Zoos celebrate new arrivals
TWO zoos are celebrating today after the arrival of a three young mammals.A baby buffy-headed capuchin was born at Colchester Zoo on Saturday and at Banham Zoo, near Diss, a young kinkajou called Sparky has just arrived for visitors to see.
TWO zoos are celebrating today after the arrival of a three young mammals.
A baby buffy-headed capuchin was born at Colchester Zoo on Saturday and at Banham Zoo, near Diss, a young kinkajou called Sparky has just arrived for visitors to see.
The newcomers follow the birth of a cherry-crowned manngabey at the Essex zoo last week.
A spokeswoman for Colchester Zoo said: “The baby buffy-headed capuchin is quite small but appears to have a strong grip on its mother Wicket's back, is very alert and appears to be progressing well.
“This is the sixth baby that Wicket has had while she has lived here so she is now considered to be a very experienced parent.
“Little man, the father of the new baby, has fathered all six of her babies so they are proving to be a very successful and competent set of parents. This has been supported by the fact that they are both 16-years-old and so are very calm and practised rather than being jumpy and skittish as younger less experienced primate parents can be.”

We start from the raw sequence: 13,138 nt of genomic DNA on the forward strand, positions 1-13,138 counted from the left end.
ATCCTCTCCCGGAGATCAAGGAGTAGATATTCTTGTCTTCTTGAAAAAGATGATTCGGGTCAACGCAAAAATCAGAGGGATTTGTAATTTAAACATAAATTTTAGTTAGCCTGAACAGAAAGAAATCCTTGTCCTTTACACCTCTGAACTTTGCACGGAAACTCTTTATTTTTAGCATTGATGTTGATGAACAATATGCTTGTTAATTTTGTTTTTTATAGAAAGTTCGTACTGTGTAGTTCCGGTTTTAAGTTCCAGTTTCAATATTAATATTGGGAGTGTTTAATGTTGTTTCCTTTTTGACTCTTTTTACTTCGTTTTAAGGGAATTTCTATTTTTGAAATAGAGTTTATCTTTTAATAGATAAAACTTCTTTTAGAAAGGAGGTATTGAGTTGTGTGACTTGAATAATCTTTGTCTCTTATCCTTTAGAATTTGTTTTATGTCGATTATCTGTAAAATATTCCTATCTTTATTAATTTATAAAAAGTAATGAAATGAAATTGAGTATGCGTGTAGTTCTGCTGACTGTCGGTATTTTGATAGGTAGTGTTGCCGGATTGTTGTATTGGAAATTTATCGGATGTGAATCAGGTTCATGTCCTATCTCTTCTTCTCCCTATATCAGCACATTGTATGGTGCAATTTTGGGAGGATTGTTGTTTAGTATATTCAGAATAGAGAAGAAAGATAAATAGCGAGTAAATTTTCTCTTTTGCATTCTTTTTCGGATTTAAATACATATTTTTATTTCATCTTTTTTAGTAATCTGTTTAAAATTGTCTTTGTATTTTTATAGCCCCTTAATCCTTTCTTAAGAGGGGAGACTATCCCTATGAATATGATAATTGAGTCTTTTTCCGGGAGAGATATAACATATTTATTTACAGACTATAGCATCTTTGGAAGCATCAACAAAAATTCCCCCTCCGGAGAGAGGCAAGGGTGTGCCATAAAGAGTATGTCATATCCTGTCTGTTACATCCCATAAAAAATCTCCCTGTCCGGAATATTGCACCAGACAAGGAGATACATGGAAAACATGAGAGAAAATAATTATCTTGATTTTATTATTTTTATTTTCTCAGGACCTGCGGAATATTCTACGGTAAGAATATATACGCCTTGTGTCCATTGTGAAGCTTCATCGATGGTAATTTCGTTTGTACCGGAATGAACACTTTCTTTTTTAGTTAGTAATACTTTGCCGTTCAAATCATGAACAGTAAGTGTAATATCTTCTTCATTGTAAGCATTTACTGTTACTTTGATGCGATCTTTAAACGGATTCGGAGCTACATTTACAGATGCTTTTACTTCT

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She added that the sex of the baby buffy-headed capuchin, one of the most endangered primates in the world, was not yet known as the baby was clinging to its mother, and that the gender may not be established for two years.
Meanwhile at Banham Zoo young Sparky, the kinkajou, has been settling into her new home. She was born in September but needed to be hand-reared after her mother experienced difficulties in rearing her.
A spokeswoman for the zoo said: “Found in the forests of South America, the kinkajou is an excellent climber with some special adaptations to help with life in the trees.
“Well known for their habit of hanging upside down to feed they have a long fully prehensile tail, which enables them to grip and cling to braches as they climb.
“The kinkajou is mainly a nocturnal animal and is known as the 'night walker' with good night vision; however it relies on its sense of smell to find food. It will feed on a wide variety of fruits and flowers with a long skinny tongue which it may use to obtain nectar from within lowers.
“The kinkajou is hunted for its fur and meat and its forest home is also under threat from logging and deforestation.”
Have you seen any of the new arrivals at the zoos? Write to Your Letters, Evening Star, 30 Lower Brook Street, Ipswich IP4 1AN or e-mail firstname.lastname@example.org.
It is thought that less than 300 buffy-headed capuchins are currently living in the wild.